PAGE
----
H Schulman

Summary

Affiliation: Stanford University
Country: USA

Publications

  1. ncbi request reprint Interaction with the NMDA receptor locks CaMKII in an active conformation
    K U Bayer
    Department of Neurobiology, Stanford University School of Medicine, California 94305 5125, USA
    Nature 411:801-5. 2001
  2. ncbi request reprint Nitric oxide: a spatial second messenger
    H Schulman
    Department of Neurobiology, Stanford University School of Medicine, CA 94305 5401, USA
    Mol Psychiatry 2:296-9. 1997
  3. ncbi request reprint A mechanism for Ca2+/calmodulin-dependent protein kinase II clustering at synaptic and nonsynaptic sites based on self-association
    Andy Hudmon
    Department of Neurobiology, Stanford University, Stanford, California 94305, USA
    J Neurosci 25:6971-83. 2005
  4. ncbi request reprint Developmental expression of the CaM kinase II isoforms: ubiquitous gamma- and delta-CaM kinase II are the early isoforms and most abundant in the developing nervous system
    K U Bayer
    Department of Neurobiology, Stanford University School of Medicine, 299 Campus Drive, Stanford, CA 94305 5125, USA
    Brain Res Mol Brain Res 70:147-54. 1999
  5. pmc CaMKII tethers to L-type Ca2+ channels, establishing a local and dedicated integrator of Ca2+ signals for facilitation
    Andy Hudmon
    Department of Neurobiology, Stanford University, Stanford, CA 94305, USA
    J Cell Biol 171:537-47. 2005
  6. pmc An ultrasensitive Ca2+/calmodulin-dependent protein kinase II-protein phosphatase 1 switch facilitates specificity in postsynaptic calcium signaling
    J Michael Bradshaw
    Department of Neurobiology, Stanford University School of Medicine, Stanford, CA 94305, USA
    Proc Natl Acad Sci U S A 100:10512-7. 2003
  7. pmc Alternative splicing modulates the frequency-dependent response of CaMKII to Ca(2+) oscillations
    K Ulrich Bayer
    Department of Neurobiology, Stanford University School of Medicine, Stanford, CA 94305 5125, USA
    EMBO J 21:3590-7. 2002
  8. ncbi request reprint Neuronal CA2+/calmodulin-dependent protein kinase II: the role of structure and autoregulation in cellular function
    Andy Hudmon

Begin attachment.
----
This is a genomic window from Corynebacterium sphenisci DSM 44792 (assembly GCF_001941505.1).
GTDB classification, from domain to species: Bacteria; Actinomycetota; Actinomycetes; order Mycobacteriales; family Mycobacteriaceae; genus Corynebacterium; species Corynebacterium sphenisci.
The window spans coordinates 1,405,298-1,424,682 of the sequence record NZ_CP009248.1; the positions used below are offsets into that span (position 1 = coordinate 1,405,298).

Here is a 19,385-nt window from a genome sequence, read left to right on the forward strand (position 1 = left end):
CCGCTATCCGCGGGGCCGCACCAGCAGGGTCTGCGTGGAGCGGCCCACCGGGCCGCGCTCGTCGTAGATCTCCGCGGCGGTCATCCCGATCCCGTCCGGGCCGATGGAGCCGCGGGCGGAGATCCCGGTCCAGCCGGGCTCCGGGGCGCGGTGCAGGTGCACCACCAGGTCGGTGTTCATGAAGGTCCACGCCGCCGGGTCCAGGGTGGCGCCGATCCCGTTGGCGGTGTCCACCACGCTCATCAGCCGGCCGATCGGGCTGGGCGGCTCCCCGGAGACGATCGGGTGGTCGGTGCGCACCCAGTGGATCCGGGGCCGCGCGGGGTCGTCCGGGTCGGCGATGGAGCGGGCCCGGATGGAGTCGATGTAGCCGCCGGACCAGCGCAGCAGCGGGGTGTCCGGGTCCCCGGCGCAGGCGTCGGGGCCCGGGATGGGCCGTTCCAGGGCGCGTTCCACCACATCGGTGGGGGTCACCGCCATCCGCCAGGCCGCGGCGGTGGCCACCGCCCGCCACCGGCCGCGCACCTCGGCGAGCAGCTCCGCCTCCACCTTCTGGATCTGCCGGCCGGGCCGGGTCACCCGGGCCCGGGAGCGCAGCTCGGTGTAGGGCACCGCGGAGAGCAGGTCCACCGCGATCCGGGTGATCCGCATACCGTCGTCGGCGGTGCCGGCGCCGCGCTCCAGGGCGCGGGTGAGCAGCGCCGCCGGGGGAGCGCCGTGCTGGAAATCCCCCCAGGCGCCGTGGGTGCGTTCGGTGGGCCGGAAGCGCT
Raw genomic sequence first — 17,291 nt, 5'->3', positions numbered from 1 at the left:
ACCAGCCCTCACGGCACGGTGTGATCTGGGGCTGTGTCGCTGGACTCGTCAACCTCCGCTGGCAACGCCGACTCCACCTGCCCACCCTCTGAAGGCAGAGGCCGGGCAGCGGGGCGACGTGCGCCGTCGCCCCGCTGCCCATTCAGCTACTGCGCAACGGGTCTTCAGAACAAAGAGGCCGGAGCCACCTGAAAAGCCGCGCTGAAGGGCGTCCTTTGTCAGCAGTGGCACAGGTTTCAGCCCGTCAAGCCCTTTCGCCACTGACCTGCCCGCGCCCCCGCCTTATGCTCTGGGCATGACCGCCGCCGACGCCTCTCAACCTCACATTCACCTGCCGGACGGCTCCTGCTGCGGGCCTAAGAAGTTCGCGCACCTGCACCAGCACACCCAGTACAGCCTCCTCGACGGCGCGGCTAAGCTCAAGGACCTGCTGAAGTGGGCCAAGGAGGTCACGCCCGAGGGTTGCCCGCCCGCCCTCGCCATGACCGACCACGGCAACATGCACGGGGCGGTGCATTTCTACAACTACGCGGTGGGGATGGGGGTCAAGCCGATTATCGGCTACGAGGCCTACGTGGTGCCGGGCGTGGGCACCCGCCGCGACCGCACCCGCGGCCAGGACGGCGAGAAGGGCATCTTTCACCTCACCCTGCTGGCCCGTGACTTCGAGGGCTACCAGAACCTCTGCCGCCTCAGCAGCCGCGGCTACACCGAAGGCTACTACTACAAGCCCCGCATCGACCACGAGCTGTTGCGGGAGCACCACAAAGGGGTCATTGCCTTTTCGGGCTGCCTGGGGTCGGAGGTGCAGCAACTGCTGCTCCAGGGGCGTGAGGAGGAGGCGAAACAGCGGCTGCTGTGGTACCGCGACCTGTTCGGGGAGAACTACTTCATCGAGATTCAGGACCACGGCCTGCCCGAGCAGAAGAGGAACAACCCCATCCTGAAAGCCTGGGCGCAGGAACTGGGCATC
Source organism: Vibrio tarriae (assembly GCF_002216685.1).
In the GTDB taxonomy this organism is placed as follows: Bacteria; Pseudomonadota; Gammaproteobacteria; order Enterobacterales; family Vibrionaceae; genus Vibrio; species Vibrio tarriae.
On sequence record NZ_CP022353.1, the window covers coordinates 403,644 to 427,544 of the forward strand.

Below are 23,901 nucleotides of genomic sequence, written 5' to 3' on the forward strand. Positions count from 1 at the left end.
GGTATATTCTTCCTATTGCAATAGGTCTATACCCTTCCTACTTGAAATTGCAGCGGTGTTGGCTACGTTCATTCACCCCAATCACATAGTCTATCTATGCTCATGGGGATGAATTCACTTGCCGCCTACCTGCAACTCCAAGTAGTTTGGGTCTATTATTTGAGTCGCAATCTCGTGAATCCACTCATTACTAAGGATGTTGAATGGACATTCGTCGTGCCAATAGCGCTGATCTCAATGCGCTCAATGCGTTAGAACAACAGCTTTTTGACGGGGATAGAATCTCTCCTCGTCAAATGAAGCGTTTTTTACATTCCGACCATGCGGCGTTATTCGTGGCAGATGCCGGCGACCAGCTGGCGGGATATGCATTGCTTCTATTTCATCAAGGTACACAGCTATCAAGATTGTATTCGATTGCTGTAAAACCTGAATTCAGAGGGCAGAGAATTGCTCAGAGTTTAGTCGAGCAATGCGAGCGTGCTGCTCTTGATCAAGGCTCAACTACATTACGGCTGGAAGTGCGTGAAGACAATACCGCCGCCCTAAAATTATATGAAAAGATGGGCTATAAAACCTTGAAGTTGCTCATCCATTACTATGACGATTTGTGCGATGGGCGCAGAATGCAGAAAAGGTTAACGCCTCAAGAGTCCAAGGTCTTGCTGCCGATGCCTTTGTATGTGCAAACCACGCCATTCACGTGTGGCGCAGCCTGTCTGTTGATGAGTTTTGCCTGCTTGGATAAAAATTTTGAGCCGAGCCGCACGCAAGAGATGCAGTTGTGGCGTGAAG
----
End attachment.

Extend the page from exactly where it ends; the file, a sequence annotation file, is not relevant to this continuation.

Department of Neurobiology, Stanford University School of Medicine, 299 Campus Drive, Stanford, California 94305, USA
    Annu Rev Biochem 71:473-510. 2002
  9. pmc Structure-function of the multifunctional Ca2+/calmodulin-dependent protein kinase II
    Andy Hudmon
    Department of Neurobiology, Fairchild Bldg, D217 299 Campus Drive, Stanford University Medical School, Stanford, CA 94305 5125, USA
    Biochem J 364:593-611. 2002
  10. ncbi request reprint Molecular characterization of calmodulin trapping by calcium/calmodulin-dependent protein kinase II
    S I Singla
    Department of Neurobiology, Stanford University School of Medicine, Stanford, California 94305-5125, USA
    J Biol Chem 276:29353-60. 2001

Collaborators

Detail Information

Publications27

  1. ncbi request reprint Interaction with the NMDA receptor locks CaMKII in an active conformation
    K U Bayer
    Department of Neurobiology, Stanford University School of Medicine, California 94305 5125, USA
    Nature 411:801-5. 2001
    ..Furthermore, the interaction leads to trapping of CaM that may reduce down-regulation of NMDA receptor activity. CaMKII-NR2B interaction may be prototypical for direct activation of a kinase by its targeting protein...
  2. ncbi request reprint Nitric oxide: a spatial second messenger
    H Schulman
    Department of Neurobiology, Stanford University School of Medicine, CA 94305 5401, USA
    Mol Psychiatry 2:296-9. 1997
    ..Dopamine in turn can alter the strength of glutamatergic synapses and affect synaptic plasticity...
  3. ncbi request reprint A mechanism for Ca2+/calmodulin-dependent protein kinase II clustering at synaptic and nonsynaptic sites based on self-association
    Andy Hudmon
    Department of Neurobiology, Stanford University, Stanford, California 94305, USA
    J Neurosci 25:6971-83. 2005
    ..We discuss the potential function of CaMKII self-association as a tag of synaptic activity...
  4. ncbi request reprint Developmental expression of the CaM kinase II isoforms: ubiquitous gamma- and delta-CaM kinase II are the early isoforms and most abundant in the developing nervous system
    K U Bayer
    Department of Neurobiology, Stanford University School of Medicine, 299 Campus Drive, Stanford, CA 94305 5125, USA
    Brain Res Mol Brain Res 70:147-54. 1999
    ..Additionally, we describe the murine betaM-CaM kinase II, a variant of the 'brain-specific' beta-CaM kinase II, which is highly expressed in skeletal muscle...
  5. pmc CaMKII tethers to L-type Ca2+ channels, establishing a local and dedicated integrator of Ca2+ signals for facilitation
    Andy Hudmon
    Department of Neurobiology, Stanford University, Stanford, CA 94305, USA
    J Cell Biol 171:537-47. 2005